In my series 'Foto Inspiration Friday' I share the people, images, places etc that I find give me inspiration. Who, or what, or where do you draw inspiration from?

'I’m stumped on this one, I really can’t say anyone or anything inspires me, I don’t really follow other photographers, I’ve never heard of most of them. There are certain pictures that I really like and some photographers who have pictures I look at and like, there are also believe it or not some on Purpleport that I like, but none inspire me. Find a photographer with good pictures and you’ll also find some rubbish he or she has taken as well, I like a fair bit of Bailey’s work, but he also has a lot I don’t like, I quite like  some of Annie Leibovitz’s stuff but then you have last years Pirelli calendar?? I look at my stuff and find there’s a load of dross in there dominating the good stuff.

I loved the technique of Herb Ritts, and a lot of his work, but inspire me, no sorry. 

I think the real danger in being inspired by somebody is that you’ll find yourself trying to copy or emulate them, and that just spells disaster. How many times do you see “inspired by ……. and not only does the picture look nothing like it was supposed to, it usually looks plain awful. It’s best not to have idols, just follow your own path be your own person, be different, especially if it’s your profession because then you have to look different from everyone else to succeed.'

Sean Bean in Sharpe

Sometimes images hold a special significance to us. It can be the first image we ever made, it can be an image drawing attention to a cause close to our hearts, it can simply be an image of someone we love. Do you have an image or images that hold a special significance to you?

'Probably the picture that is my absolute favourite is a set up picture that I took of Sean Bean on Sharpe series two. Every picture that you’ll ever see of Sharpe is mine, I did all 16 episodes, but this one was a bit special. Central wanted a picture of Sharpe and Wellington standing on 150 dead soldiers (there was a good reason), I told them as I left that it would be impossible but they wouldn’t listen. When I got to the Crimea (where the first three series was shot) I found there were only ten soldiers left and Wellington had gone back to the UK the day before as they finished his scenes early. Eventually after much arguing and whining I was offered Sean and the ten soldiers for ten minutes in the afternoon at a different spot than I wanted. I ‘borrowed’ a prop guy and between us we made that ‘enclave’ by scrounging, borrowing, and stealing, believe me it’s difficult stealing a cannon and dragging for one hundred yards across rough ground. I had to persuade 10 Russian truck drivers to move their lorries which were in my line of site. Next I needed 150 yards of a huge electric cable and an Arri Sun lamp dragging over to me, that involved bribes including a bottle of really good wine. Finally I had to persuade 10 Russian soldiers to lay on the frozen ground in temperatures of minus 20C, that cost me 20 Marlborough’s for each soldier plus a print signed by Sean (he was unaware of my generosity at the time).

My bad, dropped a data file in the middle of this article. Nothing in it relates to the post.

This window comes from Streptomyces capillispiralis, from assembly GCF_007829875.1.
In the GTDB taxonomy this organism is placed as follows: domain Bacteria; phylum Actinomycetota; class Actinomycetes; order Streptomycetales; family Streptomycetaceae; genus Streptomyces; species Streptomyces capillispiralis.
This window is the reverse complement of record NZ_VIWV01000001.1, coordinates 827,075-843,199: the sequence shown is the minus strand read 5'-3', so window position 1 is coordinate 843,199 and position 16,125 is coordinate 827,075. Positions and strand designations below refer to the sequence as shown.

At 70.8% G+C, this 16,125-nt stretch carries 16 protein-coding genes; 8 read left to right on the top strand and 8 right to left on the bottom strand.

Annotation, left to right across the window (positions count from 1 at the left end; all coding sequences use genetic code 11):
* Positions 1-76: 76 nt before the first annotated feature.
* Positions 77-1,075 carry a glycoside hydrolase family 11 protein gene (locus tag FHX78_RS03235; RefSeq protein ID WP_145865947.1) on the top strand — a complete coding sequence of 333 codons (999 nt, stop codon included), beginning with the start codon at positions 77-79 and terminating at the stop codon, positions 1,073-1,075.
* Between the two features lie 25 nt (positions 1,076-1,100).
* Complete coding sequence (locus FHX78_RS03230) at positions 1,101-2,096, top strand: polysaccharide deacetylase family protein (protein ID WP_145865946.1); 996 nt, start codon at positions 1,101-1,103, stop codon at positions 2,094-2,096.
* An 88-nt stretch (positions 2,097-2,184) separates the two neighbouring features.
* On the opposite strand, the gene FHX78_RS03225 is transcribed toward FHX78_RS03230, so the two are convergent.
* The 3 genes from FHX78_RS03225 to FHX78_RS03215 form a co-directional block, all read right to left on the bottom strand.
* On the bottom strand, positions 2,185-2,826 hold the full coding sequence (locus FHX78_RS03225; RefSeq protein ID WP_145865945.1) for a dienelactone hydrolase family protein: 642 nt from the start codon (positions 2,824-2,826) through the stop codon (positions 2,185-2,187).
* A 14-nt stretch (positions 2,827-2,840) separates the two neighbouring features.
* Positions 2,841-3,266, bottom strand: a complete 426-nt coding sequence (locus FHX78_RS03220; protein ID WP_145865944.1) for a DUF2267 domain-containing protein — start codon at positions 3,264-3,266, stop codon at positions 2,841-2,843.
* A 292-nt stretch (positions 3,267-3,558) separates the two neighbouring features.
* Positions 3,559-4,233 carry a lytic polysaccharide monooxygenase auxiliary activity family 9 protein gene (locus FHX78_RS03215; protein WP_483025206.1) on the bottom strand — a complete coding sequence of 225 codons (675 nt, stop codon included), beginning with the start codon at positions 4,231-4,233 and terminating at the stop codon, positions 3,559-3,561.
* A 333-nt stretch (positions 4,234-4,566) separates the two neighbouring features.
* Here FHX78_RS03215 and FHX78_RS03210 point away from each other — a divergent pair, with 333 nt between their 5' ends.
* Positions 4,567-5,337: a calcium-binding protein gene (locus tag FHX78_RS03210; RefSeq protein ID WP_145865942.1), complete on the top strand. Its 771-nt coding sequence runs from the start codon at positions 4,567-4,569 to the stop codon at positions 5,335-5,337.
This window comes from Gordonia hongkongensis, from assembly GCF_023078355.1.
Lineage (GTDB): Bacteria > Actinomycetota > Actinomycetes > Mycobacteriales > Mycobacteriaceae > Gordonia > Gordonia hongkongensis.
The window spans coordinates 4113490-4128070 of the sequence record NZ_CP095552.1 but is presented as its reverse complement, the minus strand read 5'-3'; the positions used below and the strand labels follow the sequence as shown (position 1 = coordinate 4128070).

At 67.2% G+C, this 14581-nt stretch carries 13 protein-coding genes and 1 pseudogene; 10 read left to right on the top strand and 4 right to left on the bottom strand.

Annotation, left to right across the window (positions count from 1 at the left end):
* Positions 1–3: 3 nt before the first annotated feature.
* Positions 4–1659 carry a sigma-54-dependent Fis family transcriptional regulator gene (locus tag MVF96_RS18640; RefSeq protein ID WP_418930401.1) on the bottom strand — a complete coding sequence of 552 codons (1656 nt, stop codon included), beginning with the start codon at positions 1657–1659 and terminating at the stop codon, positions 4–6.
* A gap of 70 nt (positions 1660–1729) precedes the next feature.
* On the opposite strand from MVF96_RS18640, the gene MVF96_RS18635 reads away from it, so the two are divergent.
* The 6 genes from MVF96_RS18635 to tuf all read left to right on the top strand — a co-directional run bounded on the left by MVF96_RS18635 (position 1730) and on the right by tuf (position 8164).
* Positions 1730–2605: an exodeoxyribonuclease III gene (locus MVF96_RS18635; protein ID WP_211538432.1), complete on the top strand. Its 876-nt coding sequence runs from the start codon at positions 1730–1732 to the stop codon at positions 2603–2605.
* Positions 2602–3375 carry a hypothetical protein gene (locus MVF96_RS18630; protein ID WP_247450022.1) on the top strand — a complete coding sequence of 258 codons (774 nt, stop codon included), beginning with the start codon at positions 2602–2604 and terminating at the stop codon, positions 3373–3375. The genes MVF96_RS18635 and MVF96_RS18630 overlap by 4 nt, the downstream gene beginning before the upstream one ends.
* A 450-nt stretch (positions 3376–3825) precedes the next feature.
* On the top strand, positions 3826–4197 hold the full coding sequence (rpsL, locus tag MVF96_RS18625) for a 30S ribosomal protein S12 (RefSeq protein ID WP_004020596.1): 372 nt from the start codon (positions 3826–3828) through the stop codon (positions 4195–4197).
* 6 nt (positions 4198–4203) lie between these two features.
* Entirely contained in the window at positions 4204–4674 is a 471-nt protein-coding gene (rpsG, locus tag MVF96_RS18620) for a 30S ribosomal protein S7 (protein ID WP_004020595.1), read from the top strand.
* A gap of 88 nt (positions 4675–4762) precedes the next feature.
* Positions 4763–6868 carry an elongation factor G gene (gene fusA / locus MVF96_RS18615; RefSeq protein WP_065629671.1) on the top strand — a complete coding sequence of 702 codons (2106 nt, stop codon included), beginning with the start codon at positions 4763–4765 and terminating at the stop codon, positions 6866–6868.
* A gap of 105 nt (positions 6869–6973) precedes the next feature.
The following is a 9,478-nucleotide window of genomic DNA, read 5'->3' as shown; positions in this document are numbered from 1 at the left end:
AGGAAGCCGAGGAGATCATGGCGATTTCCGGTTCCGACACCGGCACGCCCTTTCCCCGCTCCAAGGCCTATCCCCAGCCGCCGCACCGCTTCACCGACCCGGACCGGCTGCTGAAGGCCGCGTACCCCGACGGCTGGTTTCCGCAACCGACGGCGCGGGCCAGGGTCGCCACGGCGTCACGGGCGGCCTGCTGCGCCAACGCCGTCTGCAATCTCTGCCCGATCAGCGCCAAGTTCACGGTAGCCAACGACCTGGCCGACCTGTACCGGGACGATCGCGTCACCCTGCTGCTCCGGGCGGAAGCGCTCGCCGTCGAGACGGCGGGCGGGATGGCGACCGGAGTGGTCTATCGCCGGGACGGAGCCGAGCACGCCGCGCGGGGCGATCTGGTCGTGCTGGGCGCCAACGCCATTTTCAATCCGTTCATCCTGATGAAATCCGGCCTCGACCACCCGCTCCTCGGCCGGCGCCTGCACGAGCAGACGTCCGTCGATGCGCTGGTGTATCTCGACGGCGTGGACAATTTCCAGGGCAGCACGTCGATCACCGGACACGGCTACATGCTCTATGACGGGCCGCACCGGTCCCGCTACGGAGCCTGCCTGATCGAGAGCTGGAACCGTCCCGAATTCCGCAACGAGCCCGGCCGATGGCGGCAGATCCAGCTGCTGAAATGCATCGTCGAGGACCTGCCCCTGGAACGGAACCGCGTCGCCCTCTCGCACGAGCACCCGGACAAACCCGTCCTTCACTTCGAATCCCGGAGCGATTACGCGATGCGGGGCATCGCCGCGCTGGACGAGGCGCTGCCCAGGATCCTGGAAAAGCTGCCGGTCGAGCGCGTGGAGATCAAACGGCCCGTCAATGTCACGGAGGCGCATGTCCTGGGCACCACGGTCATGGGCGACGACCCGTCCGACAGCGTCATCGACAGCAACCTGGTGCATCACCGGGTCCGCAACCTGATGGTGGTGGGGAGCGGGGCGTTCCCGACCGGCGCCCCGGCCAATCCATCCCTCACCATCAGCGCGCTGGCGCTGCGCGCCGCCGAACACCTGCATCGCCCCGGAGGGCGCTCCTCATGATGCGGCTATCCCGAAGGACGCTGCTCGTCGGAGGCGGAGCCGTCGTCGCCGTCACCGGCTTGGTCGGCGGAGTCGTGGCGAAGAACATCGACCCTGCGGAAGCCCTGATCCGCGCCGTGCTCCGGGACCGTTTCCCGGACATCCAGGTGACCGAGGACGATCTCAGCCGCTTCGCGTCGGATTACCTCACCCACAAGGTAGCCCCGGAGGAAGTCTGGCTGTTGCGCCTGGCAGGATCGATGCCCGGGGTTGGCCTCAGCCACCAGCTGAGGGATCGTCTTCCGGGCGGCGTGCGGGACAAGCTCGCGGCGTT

Despite the sun, the temperature was freezing, and it was literally blowing a gale. Sean arrived and I took the pictures, I was the only person including Sean who felt the idea would work, but all the time I was taking the pictures I could see they were good.

I got back to England and the Head of Photography at Central went berserk because I hadn’t taken what he had asked for. One week later he phoned and apologized, as he’d just seen the pictures and said mine were far better than what he’d asked for, he pretty well left me to decide what to take from then on. The series producer was so pleased he persuaded me to work with him on Inspector Morse, and I worked with John Thaw on every film that he starred in from then on until his untimely death.

A seven foot high version of that picture welcomed you at the entrance of Carlton Studios for years, and still regularly appears in magazines and newspapers today, it opened a lot of doors for me.'

John Thaw & Kevin Whately in Inspector Morse

Photoshoots can sometimes leave you open to scary or funny situations. What's the scariest or funniest situation you've found yourself in because of photography?

'I was at home when I received a call from a TV producer asking me to go to Parkhurst prison on the Isle of Wight, I explained to him that I wouldn’t be able to get in as I hadn’t been cleared by the Home Office. Don’t worry he said I’ll fix it. It took me an hour and a half to get there, I turned up and found that they were expecting me, I just had to sign a register, and I was in.

I was met inside by the producer who then explained that we were going into ‘C’Wing, this was a prison within a prison where the worst of the worst were held, people like the Krays and such, these were the scary people.
Once again I was just signed in without a problem and there I was inside one of the heaviest of British prisons.

I was taken to the wardens office and I asked what I could take pictures of, “Anything you like as long as the inmates don’t object”, and I was off, everyone wanted their pictures taken, I had guys staring through bars with hangdog expressions, leaning at their cell doors, sat on their beds, anything I asked for I got, this was obviously fun for them.